Familiarize your students with solar power as a reliable source of energy and fuel their STEM interest to bring the sun’s potential to the mainstream.
Dependence on fossil fuels as an energy source is becoming a thing of the past as STEM professionals prove that solar power is an efficient, eco-friendly alternative to using expensive, limited resources. According to the Solar Energy Industries Association, the residential sector’s use of photovoltaic, or PV, solar power grew 51 percent in 2013.
In 2014, 645,000 residences and businesses in the United States were using solar power, a number that STEM experts project will grow. While the solar-power trend must still gain momentum to bypass oil, coal, and natural gas as the leading energy source, STEM students who are interested in this field should start thinking about how they will promote and develop this option. Assign any of the following projects to students and promote the study of solar energy, during group work in class or at the science fair.
Through utilizing Herschel’s experiment, students will discover frequency and wavelength, and examine infrared light. Outlined by the National Teacher Training Institute (NTTI), this project teaches students about how Earth is heated by the sun, along with the nature of and uses for infrared light. Students will be asked to heat different objects by using a variety of sources, including the sun. By recording how each item conducts and retains heat with every method, students will be able to compare solar power with other approaches.
Easy-Bake Sun Oven
From “The Hunger Games” film franchise to “The Walking Dead,” post-apocalyptic, dystopian-themed entertainment is one of the most popular categories to draw audiences over the last few years. Often, these stories feature obsolete methods to perform tasks for which we use modern appliances. Tech Engineering shares its step-by-step plan for building a solar oven using cardboard, insulation, aluminum foil and Plexiglas. By absorbing solar radiation, this oven should cook and bake food depending on temperature and time, values that students must monitor closely and compare with conventional appliances.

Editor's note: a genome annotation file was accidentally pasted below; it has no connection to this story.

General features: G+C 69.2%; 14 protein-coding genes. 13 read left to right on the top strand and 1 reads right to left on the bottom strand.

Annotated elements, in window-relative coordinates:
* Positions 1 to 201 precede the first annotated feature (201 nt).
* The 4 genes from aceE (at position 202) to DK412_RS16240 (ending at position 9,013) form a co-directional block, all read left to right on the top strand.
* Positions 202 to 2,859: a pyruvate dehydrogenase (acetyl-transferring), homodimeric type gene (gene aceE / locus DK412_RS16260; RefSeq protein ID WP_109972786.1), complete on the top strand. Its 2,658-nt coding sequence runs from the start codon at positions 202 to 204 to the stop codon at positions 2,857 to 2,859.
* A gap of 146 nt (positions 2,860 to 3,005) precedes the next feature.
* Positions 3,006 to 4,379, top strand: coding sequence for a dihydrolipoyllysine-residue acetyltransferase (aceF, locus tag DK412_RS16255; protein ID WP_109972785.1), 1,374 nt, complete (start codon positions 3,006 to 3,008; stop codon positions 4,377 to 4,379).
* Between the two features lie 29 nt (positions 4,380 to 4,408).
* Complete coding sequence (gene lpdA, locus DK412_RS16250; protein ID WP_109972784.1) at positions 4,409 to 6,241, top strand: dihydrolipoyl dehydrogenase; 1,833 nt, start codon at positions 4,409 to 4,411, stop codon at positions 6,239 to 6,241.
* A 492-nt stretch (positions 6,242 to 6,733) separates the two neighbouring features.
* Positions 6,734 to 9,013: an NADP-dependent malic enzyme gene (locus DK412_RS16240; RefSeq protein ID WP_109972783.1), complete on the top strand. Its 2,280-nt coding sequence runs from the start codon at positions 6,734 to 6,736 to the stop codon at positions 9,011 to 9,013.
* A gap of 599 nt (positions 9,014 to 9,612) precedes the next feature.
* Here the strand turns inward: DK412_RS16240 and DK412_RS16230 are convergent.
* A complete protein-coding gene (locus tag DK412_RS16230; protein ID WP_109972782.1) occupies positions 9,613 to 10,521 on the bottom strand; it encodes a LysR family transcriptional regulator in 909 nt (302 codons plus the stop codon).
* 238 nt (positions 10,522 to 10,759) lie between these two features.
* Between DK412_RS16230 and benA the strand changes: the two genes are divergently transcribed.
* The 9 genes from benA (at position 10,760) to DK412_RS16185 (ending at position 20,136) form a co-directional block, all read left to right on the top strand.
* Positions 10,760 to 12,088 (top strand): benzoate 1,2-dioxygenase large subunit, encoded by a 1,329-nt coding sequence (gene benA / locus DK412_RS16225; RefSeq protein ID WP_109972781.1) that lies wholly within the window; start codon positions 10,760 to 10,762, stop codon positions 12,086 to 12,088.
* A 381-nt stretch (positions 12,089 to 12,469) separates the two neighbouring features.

Getting Hot In Here
Beyond rooftop solar panels and sun-powered batteries to provide electricity in the home, this renewable resource can also heat houses. Students will construct a window heating unit for the home using simple materials, including plastic wrap, cardboard, thumbtacks and, of course, duct tape. After constructing and fitting the unit into the window, students must measure its input and output on days when the sun is shining and those that are overcast. California’s Energy Quest provides the perfect step-by-step instructions for this and other solar-based science projects in “Solar Energy Science Projects” guide.
Solar Water Works
Making a water still is an excellent science project, yet it could also be a STEM-based lifesaving method when faced with a disaster situation, such as an earthquake, if potable water becomes scarce. PBS shares easy instructions for making a water still, using a short list of supplies that includes a bowl, cup, saltwater, and plastic wrap. Using distillation, this project harnesses the sun’s heat, providing clean water by turning the water into a gas and then returning it to its liquid form. While the materials listed make a science project easier, improvising with whatever materials are available will work in an emergency situation.
While we still have a long way to go in order to see greater acceptance of solar power, if Tesla and Hawaii’s plans prove successful, other regions might follow suit. It’s time to promote solar power through STEM in the classroom.
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